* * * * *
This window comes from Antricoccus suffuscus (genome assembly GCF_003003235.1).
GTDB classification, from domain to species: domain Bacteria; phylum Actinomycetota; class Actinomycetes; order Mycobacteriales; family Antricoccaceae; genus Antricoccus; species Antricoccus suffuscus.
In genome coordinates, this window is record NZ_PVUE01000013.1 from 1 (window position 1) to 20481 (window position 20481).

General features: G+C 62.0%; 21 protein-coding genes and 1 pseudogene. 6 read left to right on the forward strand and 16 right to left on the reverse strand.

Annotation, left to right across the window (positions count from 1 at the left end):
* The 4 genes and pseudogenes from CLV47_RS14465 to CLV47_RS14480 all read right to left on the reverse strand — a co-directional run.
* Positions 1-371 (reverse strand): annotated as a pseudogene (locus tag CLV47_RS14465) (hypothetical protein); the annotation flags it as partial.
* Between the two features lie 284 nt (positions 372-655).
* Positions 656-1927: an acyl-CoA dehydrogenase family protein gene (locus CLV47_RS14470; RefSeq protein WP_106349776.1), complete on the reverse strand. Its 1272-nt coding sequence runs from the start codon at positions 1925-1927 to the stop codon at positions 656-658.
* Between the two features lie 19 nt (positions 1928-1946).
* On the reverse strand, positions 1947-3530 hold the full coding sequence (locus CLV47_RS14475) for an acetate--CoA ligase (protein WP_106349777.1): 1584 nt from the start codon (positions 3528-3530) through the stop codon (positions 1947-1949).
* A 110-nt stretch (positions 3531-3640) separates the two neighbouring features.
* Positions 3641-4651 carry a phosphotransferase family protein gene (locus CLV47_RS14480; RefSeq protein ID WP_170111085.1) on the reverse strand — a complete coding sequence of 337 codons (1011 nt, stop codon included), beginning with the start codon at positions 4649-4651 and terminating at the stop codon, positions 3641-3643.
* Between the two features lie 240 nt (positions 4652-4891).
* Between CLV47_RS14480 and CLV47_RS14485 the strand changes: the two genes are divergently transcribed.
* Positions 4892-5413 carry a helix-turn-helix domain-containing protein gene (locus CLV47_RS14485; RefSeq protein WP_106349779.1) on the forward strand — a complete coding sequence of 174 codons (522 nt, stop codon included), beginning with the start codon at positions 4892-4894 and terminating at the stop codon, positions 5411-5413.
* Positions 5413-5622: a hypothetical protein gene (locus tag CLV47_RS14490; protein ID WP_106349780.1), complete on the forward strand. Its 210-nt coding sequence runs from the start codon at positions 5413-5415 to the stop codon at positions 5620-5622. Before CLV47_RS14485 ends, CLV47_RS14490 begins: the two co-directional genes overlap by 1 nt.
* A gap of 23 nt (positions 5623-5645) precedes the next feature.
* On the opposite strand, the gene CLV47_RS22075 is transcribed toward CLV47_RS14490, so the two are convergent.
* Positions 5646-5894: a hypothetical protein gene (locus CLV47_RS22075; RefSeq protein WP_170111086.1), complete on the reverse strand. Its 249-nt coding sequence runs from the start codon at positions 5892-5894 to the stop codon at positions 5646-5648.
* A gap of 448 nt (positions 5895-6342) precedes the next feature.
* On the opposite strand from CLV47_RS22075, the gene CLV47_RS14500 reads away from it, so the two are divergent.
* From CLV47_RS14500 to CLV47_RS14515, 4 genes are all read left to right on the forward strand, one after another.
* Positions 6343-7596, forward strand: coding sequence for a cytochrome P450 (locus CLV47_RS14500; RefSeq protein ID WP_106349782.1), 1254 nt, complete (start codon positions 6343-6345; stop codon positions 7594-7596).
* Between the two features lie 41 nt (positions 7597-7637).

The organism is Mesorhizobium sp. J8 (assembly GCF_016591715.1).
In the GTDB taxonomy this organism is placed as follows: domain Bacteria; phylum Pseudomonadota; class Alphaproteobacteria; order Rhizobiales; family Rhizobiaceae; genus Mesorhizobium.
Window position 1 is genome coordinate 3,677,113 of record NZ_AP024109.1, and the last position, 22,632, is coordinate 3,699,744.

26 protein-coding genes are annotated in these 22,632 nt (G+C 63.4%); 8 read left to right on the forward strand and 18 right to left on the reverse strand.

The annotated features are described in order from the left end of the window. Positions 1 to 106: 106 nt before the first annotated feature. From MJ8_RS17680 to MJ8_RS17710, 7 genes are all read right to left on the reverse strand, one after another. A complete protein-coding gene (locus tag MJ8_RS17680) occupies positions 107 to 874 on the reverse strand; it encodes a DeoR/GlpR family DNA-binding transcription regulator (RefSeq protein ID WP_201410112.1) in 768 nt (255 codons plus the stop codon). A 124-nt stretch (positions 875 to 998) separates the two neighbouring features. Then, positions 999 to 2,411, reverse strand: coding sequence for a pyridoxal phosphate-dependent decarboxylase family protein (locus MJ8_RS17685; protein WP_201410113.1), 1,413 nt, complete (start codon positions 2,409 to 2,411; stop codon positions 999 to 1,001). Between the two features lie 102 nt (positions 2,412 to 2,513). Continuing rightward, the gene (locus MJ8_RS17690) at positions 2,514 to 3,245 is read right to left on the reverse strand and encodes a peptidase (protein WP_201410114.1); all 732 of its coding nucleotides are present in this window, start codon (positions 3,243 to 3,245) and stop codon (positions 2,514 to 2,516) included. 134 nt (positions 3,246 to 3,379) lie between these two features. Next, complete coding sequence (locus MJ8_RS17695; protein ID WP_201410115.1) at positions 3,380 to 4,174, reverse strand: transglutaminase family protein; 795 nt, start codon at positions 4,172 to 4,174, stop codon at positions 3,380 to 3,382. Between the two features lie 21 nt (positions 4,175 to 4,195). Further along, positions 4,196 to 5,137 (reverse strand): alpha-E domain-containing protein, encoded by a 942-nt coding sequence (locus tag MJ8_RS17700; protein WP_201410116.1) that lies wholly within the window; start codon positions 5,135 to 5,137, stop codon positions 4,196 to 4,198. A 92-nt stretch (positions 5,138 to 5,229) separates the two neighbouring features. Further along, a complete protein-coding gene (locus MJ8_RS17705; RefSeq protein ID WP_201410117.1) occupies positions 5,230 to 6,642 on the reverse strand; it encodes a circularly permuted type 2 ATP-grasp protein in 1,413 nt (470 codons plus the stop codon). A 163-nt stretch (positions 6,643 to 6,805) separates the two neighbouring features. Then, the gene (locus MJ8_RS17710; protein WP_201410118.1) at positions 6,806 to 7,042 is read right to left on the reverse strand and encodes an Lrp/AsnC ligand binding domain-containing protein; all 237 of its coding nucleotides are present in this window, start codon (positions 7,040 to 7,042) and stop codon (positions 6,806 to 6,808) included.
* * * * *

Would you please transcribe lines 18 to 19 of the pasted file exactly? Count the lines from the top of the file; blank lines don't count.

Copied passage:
* A gap of 23 nt (positions 5623-5645) precedes the next feature.
* On the opposite strand, the gene CLV47_RS22075 is transcribed toward CLV47_RS14490, so the two are convergent.